predict is the main function of the class. We first introduce extra rows to cover the whole window. Then we take the average over the window for each row, and store that in the appropriate part of our output. Notice here that the IncidenceMatrix class does most of the work, and we had very little manual steps. Ideally, most of the prediction process is actions taken by the data on itself. This allows us to make as few assumptions about the data as possible.

```
MovingAverageModel <- R6Class(
classname = "MovingAverageModel",
inherit = Model,
private = list(
window = NA,
windowSize = 0
),
public = list(
initialize = function(windowSize = 1){
private$window = as.integer(1:windowSize)
private$windowSize = as.integer(windowSize)
},
#' @method fit This function does nothing.
#' @param data This is included for compliance with Model.R
fit = function(data){
#This model is always fitted.
return()
},
#' @method predict Predict as much as possible from the new data
#' @param newdata The data to use when making predictions.
predict = function(newdata){
if(!('MatrixData' %in% class(newdata))){
stop("This operation requires matrix-like data")
}
# for debugging: see AbstractClasses::Generic::debug for details.
if('predict' %in% private$.debug){
browser()
}
#We'll add a column so the lagging works out correctly.
#We can think of this as adding the prediction column to the data.
newdata$addColumns(1)
#We pre-allocate our return as another as a subclass of the Forecast class.
#SimulatedIncidenceMatrix is the only one currently defined, so...
#We're not doing anything stochastic, so we set the number of simulations to 1.
rc = SimulatedIncidenceMatrix$new(newdata,nsim=1)
#First we use the lag function of IncidenceMatrix to reogranize the data.
#We want to use every row at every time step in the window. The lag function allows us
#to create new rows for these previous time steps.
newdata$lag(private$window)
#Since we added new rows, in particular for each old row we added private$windowSize new rows
# we divide.
for(row in 1:newdata$nrow/private$windowSize){
#The seq call is the index of all rows corresponding to the original row `row`
#In other words, we take the mean of all rows corresponding to lagged versions of the original row
#2 means take the mean of each column
rc$mutate(rows=row,data=apply(newdata$mat[seq(row,newdata$nrow,private$windowSize),],2,mean))
}
return(IncidenceForecast$new(data=rc,forecastTimes=sapply(1:rc$ncol,function(x){return(TRUE)})))
}
)
)
```

```
TheModel <- MovingAverageModel$new(windowSize=3)
TheModel$fit(data=SpaceTimeMatrix$subset(cols=-SpaceTimeMatrix$ncol,mutate=FALSE))
```

`## NULL`

` TheModel$predict(newdata=SpaceTimeMatrix$subset(cols=-SpaceTimeMatrix$ncol,mutate=FALSE))$mean()$mat`

```
## 1900 1901 1902 1903 1904 1905 1906 NA
## 1900 NA NA NA 385.5487 479.8575 484.6150 510.5337 516.1075
## 1900 NA NA NA 433.9225 447.0025 451.0900 512.1788 482.8813
## 1900 NA NA NA 436.5057 424.1557 531.9571 481.1900 502.6143
## 1900 NA NA NA 395.5800 449.2529 473.1514 520.1657 484.8000
## 1900 NA NA NA 435.8014 421.1357 436.8200 502.0543 455.0129
## 1900 NA NA NA 461.9833 424.7100 555.9317 507.1050 516.0300
## 1900 NA NA NA 371.2017 402.5550 433.4450 487.2700 459.9083
## 1900 NA NA NA 448.0067 428.4733 439.9633 543.4517 474.7383
```

The final output is a matrix with 5 columns, and 3 rows. The rows correspond to the rows of our original matrix. Notice that we predicted on only the first 4 columns of SpaceTimeMatrix, however the output has 5 columns. The first 4 columns represent the same time steps as the first 4 columns of our original matrix, and the 5th column represents the time after the 4th column, which is the same time as the 5th column we chose not to predict on. The first three columns are NA, because in order to compute those values, we need values not present in the current matrix. To see how accurate we were, lets compare our results to the true values.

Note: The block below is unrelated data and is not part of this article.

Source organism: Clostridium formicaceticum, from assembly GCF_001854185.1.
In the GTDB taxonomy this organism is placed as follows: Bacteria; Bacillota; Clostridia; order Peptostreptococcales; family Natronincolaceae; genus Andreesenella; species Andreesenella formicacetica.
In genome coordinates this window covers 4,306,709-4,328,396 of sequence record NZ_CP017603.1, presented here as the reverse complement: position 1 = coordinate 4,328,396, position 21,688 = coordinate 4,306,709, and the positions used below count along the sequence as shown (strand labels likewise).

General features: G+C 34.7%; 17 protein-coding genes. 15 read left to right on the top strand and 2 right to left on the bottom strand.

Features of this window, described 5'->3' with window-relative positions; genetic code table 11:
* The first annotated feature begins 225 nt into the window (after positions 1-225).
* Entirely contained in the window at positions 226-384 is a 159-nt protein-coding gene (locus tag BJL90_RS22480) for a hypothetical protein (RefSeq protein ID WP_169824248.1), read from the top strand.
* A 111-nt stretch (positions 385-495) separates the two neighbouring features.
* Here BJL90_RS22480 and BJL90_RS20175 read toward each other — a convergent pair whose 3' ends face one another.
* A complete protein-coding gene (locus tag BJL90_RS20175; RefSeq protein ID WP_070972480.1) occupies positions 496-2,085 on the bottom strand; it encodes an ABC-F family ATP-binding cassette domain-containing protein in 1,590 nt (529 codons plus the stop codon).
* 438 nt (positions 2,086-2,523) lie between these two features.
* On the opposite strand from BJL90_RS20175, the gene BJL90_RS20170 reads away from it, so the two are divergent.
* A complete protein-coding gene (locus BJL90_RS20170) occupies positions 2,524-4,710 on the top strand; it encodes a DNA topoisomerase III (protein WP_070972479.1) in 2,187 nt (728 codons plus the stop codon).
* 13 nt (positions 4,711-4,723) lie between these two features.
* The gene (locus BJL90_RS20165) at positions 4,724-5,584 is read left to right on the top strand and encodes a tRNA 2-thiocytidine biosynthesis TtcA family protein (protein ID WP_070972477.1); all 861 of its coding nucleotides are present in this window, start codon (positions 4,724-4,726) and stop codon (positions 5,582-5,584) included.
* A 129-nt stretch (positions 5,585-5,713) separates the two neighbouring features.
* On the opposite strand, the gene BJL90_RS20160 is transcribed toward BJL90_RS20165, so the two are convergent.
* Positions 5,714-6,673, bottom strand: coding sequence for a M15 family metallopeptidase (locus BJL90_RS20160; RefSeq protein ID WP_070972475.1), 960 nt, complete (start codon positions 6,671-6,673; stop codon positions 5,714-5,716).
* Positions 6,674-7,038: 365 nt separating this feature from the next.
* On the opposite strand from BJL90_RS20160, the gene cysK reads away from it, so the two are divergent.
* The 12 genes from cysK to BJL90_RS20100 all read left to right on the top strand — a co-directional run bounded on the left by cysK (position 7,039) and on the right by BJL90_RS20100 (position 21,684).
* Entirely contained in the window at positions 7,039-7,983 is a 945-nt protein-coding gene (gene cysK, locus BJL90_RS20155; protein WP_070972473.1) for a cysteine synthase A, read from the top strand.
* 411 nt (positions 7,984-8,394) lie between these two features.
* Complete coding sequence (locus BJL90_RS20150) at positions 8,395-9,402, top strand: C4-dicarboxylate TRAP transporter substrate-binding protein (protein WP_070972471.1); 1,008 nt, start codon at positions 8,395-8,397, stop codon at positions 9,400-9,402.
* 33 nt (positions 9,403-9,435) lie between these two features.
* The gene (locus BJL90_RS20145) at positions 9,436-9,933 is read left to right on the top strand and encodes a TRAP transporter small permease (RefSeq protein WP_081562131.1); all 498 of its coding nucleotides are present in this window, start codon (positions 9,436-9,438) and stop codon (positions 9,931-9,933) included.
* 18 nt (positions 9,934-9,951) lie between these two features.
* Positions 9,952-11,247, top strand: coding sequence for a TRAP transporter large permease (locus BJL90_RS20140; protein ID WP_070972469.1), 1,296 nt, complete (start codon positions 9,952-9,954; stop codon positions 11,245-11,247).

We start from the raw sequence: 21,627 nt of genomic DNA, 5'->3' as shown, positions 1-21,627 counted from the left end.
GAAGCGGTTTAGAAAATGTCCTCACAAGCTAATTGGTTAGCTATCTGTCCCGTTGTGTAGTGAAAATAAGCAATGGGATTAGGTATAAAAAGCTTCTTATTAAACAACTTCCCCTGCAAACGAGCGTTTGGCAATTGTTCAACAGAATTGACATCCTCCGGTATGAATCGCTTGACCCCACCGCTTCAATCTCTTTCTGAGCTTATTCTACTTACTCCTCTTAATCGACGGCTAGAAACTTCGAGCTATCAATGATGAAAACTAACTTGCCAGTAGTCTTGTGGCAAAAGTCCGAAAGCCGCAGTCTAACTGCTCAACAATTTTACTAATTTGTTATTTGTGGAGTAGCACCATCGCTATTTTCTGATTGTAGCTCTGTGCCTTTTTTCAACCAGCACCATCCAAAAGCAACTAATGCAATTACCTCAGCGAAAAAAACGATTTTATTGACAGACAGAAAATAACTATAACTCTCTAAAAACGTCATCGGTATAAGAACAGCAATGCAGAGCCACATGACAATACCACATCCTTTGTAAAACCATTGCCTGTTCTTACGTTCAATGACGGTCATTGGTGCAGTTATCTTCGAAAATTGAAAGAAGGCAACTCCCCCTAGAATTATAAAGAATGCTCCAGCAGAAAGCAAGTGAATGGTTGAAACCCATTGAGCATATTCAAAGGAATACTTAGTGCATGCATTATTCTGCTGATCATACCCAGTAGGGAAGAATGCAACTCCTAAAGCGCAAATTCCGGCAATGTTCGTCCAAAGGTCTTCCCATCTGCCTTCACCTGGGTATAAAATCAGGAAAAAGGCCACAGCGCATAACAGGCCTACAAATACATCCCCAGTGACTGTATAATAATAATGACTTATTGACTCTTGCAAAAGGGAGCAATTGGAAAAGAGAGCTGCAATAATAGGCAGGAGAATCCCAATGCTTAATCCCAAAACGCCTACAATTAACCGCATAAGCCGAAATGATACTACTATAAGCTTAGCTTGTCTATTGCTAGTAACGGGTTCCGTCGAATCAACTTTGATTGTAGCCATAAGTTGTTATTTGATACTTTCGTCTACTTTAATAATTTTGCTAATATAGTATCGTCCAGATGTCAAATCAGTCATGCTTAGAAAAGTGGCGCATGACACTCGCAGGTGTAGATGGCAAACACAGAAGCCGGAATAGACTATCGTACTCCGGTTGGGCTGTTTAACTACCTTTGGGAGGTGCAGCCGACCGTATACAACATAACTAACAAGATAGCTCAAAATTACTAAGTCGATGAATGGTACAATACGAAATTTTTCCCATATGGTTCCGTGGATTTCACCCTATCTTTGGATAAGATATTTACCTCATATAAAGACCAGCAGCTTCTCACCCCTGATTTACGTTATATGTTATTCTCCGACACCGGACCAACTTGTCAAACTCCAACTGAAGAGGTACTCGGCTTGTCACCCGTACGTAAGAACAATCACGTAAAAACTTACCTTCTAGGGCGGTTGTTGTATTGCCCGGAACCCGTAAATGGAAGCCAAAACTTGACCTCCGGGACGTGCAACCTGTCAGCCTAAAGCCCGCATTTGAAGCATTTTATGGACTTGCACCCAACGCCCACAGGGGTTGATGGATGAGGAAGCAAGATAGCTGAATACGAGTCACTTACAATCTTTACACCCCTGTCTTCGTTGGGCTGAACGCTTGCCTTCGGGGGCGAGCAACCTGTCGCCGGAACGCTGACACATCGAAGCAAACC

You may have also noticed that in order to extract the matrix, we use `TheModel$predict(...)$mean()$mat`

. This is because the prediction is its own object. If we print it to screen, we see:

```
prediction <- TheModel$predict(newdata=SpaceTimeMatrix$subset(cols=-SpaceTimeMatrix$ncol,mutate=FALSE))
prediction
```

```
## <IncidenceForecast>
## Inherits from: <SimulatedForecast>
## Public:
## binDist: function (cutoffs, include.lowest = FALSE, right = TRUE)
## clone: function (deep = FALSE)
## data: active binding
## debug: function (string)
## forecastMadeTime: active binding
## forecastTimes: active binding
## initialize: function (data = SimulatedIncidenceMatrix$new(), forecastTimes = c())
## mean: function (trim = 0, na.rm = FALSE)
## median: function (na.rm = FALSE)
## model: active binding
## nsim: active binding
## quantile: function (probs, na.rm = FALSE, names = TRUE, type = 7)
## sample: active binding
## undebug: function (string)
## Private:
## .data: SimulatedIncidenceMatrix, AbstractSimulatedIncidenceMatrix, ArrayData, MatrixData, DataContainer, Generic, R6
## .debug:
## .forecastMadeTime: 2020-01-16 09:05:19
## .forecastTimes: TRUE TRUE TRUE TRUE TRUE TRUE TRUE TRUE
## .model: Generic, R6
## .nsim: 0
## checkType: function (name, val, type = "self")
## defaultAbstract: function (...)
## defaultActive: function (name, type, value)
```

We see that this object is another R6 class, `IncidenceForecast`

containing information about when the prediction was created, which columns are predicted, and other information. We can use some of the features of our IncidenceForecast to calculate. For example, here is the absolute error of the mean prediction.

```
truth <- SpaceTimeMatrix
abs_error <- abs(prediction$mean()$mat-truth$mat)
abs_error
```

```
## 1900 1901 1902 1903 1904 1905 1906 NA
## 1900 NA NA NA 308.54125 85.002500 41.5050 224.72625 69.02250
## 1900 NA NA NA 194.14750 103.977500 131.9600 165.78125 26.13875
## 1900 NA NA NA 15.67571 36.045714 206.2571 59.07000 145.13429
## 1900 NA NA NA 333.86000 262.137143 244.3886 113.98429 224.97000
## 1900 NA NA NA 58.69143 3.175714 183.1500 165.39429 115.23286
## 1900 NA NA NA 139.28667 179.130000 243.1317 31.55500 14.82000
## 1900 NA NA NA 153.67833 45.845000 5.5150 123.16000 23.55833
## 1900 NA NA NA 70.58333 76.176667 119.6133 58.17167 23.72833
```